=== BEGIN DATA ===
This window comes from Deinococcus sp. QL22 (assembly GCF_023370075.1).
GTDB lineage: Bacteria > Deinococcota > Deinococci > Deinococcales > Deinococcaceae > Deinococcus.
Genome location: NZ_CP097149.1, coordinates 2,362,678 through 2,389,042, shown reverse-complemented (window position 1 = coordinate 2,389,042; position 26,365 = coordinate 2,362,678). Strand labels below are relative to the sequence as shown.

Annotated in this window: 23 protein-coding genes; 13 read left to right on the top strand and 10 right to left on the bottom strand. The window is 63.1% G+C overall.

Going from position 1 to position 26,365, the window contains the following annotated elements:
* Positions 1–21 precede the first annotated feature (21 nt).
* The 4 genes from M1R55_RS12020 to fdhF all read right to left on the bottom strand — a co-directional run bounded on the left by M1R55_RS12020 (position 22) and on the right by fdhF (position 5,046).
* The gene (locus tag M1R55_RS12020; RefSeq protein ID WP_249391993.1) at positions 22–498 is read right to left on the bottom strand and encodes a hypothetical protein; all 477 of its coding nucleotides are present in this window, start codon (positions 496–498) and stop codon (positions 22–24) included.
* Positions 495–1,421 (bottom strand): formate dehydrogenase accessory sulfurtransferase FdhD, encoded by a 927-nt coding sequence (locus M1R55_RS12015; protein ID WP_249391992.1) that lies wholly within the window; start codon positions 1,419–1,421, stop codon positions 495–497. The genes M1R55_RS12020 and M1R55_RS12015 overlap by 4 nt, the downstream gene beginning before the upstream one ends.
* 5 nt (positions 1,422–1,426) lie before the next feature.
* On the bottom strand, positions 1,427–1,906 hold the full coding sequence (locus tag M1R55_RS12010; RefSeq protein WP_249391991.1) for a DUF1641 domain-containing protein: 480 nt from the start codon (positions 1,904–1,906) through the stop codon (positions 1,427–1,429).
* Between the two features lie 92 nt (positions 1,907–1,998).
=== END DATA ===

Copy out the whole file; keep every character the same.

This window comes from Deinococcus sp. QL22 (assembly GCF_023370075.1).
GTDB lineage: Bacteria > Deinococcota > Deinococci > Deinococcales > Deinococcaceae > Deinococcus.
Genome location: NZ_CP097149.1, coordinates 2,362,678 through 2,389,042, shown reverse-complemented (window position 1 = coordinate 2,389,042; position 26,365 = coordinate 2,362,678). Strand labels below are relative to the sequence as shown.

Annotated in this window: 23 protein-coding genes; 13 read left to right on the top strand and 10 right to left on the bottom strand. The window is 63.1% G+C overall.

Going from position 1 to position 26,365, the window contains the following annotated elements:
* Positions 1–21 precede the first annotated feature (21 nt).
* The 4 genes from M1R55_RS12020 to fdhF all read right to left on the bottom strand — a co-directional run bounded on the left by M1R55_RS12020 (position 22) and on the right by fdhF (position 5,046).
* The gene (locus tag M1R55_RS12020; RefSeq protein ID WP_249391993.1) at positions 22–498 is read right to left on the bottom strand and encodes a hypothetical protein; all 477 of its coding nucleotides are present in this window, start codon (positions 496–498) and stop codon (positions 22–24) included.
* Positions 495–1,421 (bottom strand): formate dehydrogenase accessory sulfurtransferase FdhD, encoded by a 927-nt coding sequence (locus M1R55_RS12015; protein ID WP_249391992.1) that lies wholly within the window; start codon positions 1,419–1,421, stop codon positions 495–497. The genes M1R55_RS12020 and M1R55_RS12015 overlap by 4 nt, the downstream gene beginning before the upstream one ends.
* 5 nt (positions 1,422–1,426) lie before the next feature.
* On the bottom strand, positions 1,427–1,906 hold the full coding sequence (locus tag M1R55_RS12010; RefSeq protein WP_249391991.1) for a DUF1641 domain-containing protein: 480 nt from the start codon (positions 1,904–1,906) through the stop codon (positions 1,427–1,429).
* Between the two features lie 92 nt (positions 1,907–1,998).